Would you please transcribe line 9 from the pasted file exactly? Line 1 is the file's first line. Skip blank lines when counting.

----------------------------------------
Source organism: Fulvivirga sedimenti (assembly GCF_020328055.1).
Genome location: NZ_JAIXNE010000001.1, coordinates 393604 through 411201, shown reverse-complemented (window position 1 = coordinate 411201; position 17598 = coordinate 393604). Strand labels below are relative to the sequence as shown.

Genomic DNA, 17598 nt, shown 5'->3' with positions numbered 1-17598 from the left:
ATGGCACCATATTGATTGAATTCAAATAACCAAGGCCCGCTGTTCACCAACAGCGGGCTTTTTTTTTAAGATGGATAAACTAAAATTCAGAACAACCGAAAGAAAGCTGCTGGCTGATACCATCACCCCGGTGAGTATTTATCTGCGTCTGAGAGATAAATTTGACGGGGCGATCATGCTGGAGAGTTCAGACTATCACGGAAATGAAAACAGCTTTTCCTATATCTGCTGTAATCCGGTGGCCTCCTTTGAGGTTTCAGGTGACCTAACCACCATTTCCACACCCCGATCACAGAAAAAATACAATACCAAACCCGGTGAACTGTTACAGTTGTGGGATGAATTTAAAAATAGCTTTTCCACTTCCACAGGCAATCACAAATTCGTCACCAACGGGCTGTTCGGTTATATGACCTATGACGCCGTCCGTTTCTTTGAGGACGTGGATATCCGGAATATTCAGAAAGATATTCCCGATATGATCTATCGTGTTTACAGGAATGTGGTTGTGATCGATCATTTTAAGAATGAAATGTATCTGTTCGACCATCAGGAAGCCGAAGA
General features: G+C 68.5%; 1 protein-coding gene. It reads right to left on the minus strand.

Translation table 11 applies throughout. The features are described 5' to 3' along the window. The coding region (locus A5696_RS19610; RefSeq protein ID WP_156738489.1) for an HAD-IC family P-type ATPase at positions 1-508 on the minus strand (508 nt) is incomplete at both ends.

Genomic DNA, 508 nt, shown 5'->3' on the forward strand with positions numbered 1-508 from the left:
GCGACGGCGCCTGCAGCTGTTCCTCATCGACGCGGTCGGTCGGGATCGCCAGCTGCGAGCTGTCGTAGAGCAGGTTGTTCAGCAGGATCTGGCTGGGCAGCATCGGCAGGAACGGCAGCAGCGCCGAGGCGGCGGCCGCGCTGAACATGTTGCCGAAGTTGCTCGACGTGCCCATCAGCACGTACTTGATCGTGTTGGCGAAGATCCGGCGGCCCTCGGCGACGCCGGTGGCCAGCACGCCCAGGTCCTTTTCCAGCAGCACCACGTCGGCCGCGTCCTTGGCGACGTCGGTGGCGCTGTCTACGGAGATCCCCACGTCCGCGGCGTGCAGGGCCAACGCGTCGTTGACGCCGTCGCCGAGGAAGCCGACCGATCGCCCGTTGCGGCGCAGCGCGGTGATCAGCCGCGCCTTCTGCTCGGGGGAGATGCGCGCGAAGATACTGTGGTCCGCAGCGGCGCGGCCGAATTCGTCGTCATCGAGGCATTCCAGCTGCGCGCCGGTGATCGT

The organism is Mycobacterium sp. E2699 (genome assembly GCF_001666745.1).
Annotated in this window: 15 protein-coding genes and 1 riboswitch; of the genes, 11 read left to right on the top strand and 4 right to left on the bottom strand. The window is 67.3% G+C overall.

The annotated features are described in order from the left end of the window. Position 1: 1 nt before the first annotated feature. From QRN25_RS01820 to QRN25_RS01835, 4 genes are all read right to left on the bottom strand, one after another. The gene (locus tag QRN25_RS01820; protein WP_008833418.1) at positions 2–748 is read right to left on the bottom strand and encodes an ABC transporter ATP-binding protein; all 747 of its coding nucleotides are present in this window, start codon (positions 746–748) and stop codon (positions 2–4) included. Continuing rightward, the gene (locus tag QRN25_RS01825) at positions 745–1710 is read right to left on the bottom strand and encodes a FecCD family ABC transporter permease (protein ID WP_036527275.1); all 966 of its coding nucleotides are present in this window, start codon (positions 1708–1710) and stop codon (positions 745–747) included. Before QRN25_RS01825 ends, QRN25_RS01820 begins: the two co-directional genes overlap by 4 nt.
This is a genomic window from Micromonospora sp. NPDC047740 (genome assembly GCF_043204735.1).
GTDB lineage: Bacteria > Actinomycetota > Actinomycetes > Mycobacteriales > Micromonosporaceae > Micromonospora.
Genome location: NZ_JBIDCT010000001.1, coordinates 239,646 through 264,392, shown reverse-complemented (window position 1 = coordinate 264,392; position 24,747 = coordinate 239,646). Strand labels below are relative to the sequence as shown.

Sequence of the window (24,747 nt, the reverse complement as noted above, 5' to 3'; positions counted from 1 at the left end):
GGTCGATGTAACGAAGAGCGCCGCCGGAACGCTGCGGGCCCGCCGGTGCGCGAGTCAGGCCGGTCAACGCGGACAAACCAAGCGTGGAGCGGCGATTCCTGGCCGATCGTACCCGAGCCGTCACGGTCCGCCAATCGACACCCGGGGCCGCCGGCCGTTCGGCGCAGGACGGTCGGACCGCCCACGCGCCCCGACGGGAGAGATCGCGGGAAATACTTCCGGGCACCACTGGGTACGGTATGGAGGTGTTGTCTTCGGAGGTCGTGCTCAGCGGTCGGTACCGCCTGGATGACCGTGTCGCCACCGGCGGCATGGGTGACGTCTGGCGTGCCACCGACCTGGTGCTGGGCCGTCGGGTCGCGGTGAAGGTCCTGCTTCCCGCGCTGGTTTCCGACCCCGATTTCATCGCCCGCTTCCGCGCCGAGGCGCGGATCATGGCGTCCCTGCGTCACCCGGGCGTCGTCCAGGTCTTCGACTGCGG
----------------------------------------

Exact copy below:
The organism is Mycobacterium sp. E2699 (genome assembly GCF_001666745.1).